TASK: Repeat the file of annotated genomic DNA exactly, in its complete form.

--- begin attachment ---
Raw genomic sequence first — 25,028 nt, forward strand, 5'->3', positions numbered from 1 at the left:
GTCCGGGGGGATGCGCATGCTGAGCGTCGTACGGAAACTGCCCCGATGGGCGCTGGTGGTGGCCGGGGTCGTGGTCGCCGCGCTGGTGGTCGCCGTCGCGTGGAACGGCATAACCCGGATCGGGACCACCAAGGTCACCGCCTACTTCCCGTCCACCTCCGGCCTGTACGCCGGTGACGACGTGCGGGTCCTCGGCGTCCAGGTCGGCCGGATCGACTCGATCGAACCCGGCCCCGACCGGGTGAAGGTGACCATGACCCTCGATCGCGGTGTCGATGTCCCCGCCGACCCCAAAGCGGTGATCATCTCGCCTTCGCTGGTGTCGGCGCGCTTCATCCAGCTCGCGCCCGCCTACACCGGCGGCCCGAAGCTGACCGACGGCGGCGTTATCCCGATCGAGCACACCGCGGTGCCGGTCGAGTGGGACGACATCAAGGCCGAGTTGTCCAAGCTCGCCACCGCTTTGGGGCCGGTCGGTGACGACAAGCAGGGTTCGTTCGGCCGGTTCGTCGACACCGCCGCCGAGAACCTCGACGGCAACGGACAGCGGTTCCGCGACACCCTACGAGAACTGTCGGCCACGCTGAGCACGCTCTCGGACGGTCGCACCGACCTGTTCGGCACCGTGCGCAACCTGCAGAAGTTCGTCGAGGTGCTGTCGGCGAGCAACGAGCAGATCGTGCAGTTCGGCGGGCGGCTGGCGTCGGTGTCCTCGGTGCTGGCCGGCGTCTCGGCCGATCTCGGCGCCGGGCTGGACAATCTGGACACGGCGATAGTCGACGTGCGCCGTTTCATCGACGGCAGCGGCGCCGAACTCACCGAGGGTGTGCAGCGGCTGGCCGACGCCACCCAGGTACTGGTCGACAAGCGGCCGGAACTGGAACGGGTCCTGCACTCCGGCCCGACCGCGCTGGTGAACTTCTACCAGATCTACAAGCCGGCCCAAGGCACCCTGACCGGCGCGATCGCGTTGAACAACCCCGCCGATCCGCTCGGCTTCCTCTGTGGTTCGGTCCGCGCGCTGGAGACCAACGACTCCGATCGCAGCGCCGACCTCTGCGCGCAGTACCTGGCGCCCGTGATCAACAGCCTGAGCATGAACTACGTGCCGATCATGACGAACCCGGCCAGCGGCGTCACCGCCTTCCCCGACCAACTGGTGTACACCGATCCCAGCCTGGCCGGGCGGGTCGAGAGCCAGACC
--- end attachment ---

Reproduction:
Raw genomic sequence first — 25,028 nt, forward strand, 5'->3', positions numbered from 1 at the left:
GTCCGGGGGGATGCGCATGCTGAGCGTCGTACGGAAACTGCCCCGATGGGCGCTGGTGGTGGCCGGGGTCGTGGTCGCCGCGCTGGTGGTCGCCGTCGCGTGGAACGGCATAACCCGGATCGGGACCACCAAGGTCACCGCCTACTTCCCGTCCACCTCCGGCCTGTACGCCGGTGACGACGTGCGGGTCCTCGGCGTCCAGGTCGGCCGGATCGACTCGATCGAACCCGGCCCCGACCGGGTGAAGGTGACCATGACCCTCGATCGCGGTGTCGATGTCCCCGCCGACCCCAAAGCGGTGATCATCTCGCCTTCGCTGGTGTCGGCGCGCTTCATCCAGCTCGCGCCCGCCTACACCGGCGGCCCGAAGCTGACCGACGGCGGCGTTATCCCGATCGAGCACACCGCGGTGCCGGTCGAGTGGGACGACATCAAGGCCGAGTTGTCCAAGCTCGCCACCGCTTTGGGGCCGGTCGGTGACGACAAGCAGGGTTCGTTCGGCCGGTTCGTCGACACCGCCGCCGAGAACCTCGACGGCAACGGACAGCGGTTCCGCGACACCCTACGAGAACTGTCGGCCACGCTGAGCACGCTCTCGGACGGTCGCACCGACCTGTTCGGCACCGTGCGCAACCTGCAGAAGTTCGTCGAGGTGCTGTCGGCGAGCAACGAGCAGATCGTGCAGTTCGGCGGGCGGCTGGCGTCGGTGTCCTCGGTGCTGGCCGGCGTCTCGGCCGATCTCGGCGCCGGGCTGGACAATCTGGACACGGCGATAGTCGACGTGCGCCGTTTCATCGACGGCAGCGGCGCCGAACTCACCGAGGGTGTGCAGCGGCTGGCCGACGCCACCCAGGTACTGGTCGACAAGCGGCCGGAACTGGAACGGGTCCTGCACTCCGGCCCGACCGCGCTGGTGAACTTCTACCAGATCTACAAGCCGGCCCAAGGCACCCTGACCGGCGCGATCGCGTTGAACAACCCCGCCGATCCGCTCGGCTTCCTCTGTGGTTCGGTCCGCGCGCTGGAGACCAACGACTCCGATCGCAGCGCCGACCTCTGCGCGCAGTACCTGGCGCCCGTGATCAACAGCCTGAGCATGAACTACGTGCCGATCATGACGAACCCGGCCAGCGGCGTCACCGCCTTCCCCGACCAACTGGTGTACACCGATCCCAGCCTGGCCGGGCGGGTCGAGAGCCAGACC